Eileen Tighe, writer, says: “Life’s more fun when you keep fit! So you see why I, too, smoke Camels. I’ve smoked them for ages, and no matter how many I smoke , they don’t affect my wind”
Dick Hungerford, reporter, says: “I follow Tilden, Sarazen, Gehrig, and other sports stars in smoking Camels. I smoke Camels steadily, They never get my wind”
The Fashion Designer, Elizabeth Hawes
The American Home, June 1939 This advertisement is notable for what it doesn’t say. Just who was Elizabeth Hawes?
From the New York Times: The Most Brilliant American Fashion Designer “genius writer, wry cultural commentator, perverse humorist, gifted artist and truly modern thinking. You’ve never heard of her.”
From Glamour Daze: The Fashion Anarchist—Visionary designer forerunner to Dior “an author, a journalist, a political activist and union organiser with the foresight of Chanel and Dior and a razor sharp wit that made her the Dorothy Parker of fashion.”
The advertisement does say that Miss Hawes is tiny, young, and energetic. Her working materials include the inevitable package of Camels. “When I feel myself getting tense and irritable I say to myself: Elizabeth Hawes, have a Camel. I’d feel like a wreck at the end of the day if I didn’t ease up now and then and enjoy a Camel. It’s a grand way to rest the nerves.”
Readers are encouraged to smoke 6 packs of Camels and find out why they are the largest-selling cigarette in America.
Finally, whose idea was it to include the dog at the bottom of the advertisement? Strange! It seems dogs rest instinctively; humans can sooth their nerves with a Camel cigarette.
RELAXED. The wire fox terrier is noted for its brisk, playful spirit. Apparently, always on the go…actually, frequently at ease. When he tires, he instinctively rests. His nervous system is so highly strung! Ours is too. Our instincts likewise warn us: Nerves need rest. But will-power and determination may prod you to struggle on…till you become tense and irritable. You want to be pleasant…your want to enjoy smooth nerves. Why not pause frequently? Ease the strain. Let up and light up a Camel. Camels are such a pleasure—mild, rich-tasting. And smokers find that Camel’s costlier tobaccos are soothing to the nerves.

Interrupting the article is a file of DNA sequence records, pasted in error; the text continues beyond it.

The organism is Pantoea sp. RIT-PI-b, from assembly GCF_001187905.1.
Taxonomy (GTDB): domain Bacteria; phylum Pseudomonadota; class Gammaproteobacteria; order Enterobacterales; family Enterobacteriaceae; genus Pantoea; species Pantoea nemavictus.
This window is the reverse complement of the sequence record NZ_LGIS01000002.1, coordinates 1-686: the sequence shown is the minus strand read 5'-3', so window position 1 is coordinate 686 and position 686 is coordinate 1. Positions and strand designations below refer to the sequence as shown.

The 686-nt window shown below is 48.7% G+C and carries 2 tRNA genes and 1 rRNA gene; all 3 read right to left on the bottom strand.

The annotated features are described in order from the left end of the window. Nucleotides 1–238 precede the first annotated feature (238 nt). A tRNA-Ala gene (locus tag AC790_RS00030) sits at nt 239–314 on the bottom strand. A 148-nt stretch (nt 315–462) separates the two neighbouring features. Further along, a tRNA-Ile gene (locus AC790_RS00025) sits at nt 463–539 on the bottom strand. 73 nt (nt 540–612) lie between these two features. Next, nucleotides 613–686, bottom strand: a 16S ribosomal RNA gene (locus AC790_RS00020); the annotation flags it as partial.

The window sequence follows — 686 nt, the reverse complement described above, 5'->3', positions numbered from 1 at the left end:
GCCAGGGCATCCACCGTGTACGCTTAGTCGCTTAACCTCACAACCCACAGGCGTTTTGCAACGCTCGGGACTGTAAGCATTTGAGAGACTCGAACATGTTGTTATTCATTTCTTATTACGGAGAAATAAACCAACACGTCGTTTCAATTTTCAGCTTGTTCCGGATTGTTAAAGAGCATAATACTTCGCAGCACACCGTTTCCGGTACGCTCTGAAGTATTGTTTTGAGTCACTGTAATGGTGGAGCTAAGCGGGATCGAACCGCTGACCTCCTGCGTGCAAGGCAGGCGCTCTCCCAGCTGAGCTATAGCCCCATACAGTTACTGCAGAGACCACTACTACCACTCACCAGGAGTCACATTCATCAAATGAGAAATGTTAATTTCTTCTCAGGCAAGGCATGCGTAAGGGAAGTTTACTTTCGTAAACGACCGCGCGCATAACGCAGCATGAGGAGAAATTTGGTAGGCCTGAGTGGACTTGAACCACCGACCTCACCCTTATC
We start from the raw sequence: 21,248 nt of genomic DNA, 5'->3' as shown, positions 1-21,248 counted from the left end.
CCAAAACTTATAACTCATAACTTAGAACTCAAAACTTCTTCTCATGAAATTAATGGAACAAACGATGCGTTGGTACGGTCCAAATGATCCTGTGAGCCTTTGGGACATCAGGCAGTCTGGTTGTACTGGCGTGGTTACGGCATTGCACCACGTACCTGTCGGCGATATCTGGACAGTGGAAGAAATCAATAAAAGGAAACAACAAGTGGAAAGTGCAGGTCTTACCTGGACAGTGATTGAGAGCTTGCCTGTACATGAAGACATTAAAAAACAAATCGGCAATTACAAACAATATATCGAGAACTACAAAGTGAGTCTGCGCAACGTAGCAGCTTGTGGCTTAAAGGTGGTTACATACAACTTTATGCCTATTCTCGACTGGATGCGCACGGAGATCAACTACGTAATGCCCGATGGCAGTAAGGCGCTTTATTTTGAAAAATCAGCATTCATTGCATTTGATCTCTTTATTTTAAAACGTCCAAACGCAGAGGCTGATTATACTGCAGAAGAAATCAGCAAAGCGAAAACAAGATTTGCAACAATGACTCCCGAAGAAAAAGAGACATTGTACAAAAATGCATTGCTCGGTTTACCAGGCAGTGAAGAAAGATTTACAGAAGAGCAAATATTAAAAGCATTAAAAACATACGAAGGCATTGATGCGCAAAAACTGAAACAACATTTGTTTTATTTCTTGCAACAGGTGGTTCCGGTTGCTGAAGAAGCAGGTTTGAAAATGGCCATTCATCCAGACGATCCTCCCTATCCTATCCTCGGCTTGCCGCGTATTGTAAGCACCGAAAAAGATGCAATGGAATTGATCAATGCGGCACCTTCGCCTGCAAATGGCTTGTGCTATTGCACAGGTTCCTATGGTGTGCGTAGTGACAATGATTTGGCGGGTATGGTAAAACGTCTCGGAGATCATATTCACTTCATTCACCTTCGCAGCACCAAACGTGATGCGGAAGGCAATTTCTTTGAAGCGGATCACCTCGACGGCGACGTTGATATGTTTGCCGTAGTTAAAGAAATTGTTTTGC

The Deep-sea Diver, Frank Crilley
Popular Mechanics, November 1933 Frank William Crilley was a United States Navy diver awarded the Navy Cross and the Congressional Medal of Honor, for rescuing another Navy diver during the salvage of the USS F-4 submarine off the coast of Honolulu, Hawaii, in 1915.
Gunner’s mate, William F. Loughman, had descended to the wreck lying 304 feet before the surface. When he started his ascent his lifeline and air hose became so badly fouled by this hawser that he was unable to free himself. Crilley volunteered to go to his aid. He untangled the snarl of lines and cleared his imperiled comrade who was brought, still alive, to the surface.
It is that event that is referenced in the advertisement. Crilley is quoted: “Deep down under 300 feet of water, working feverishly under terrific pressure—no place for a nervous man!”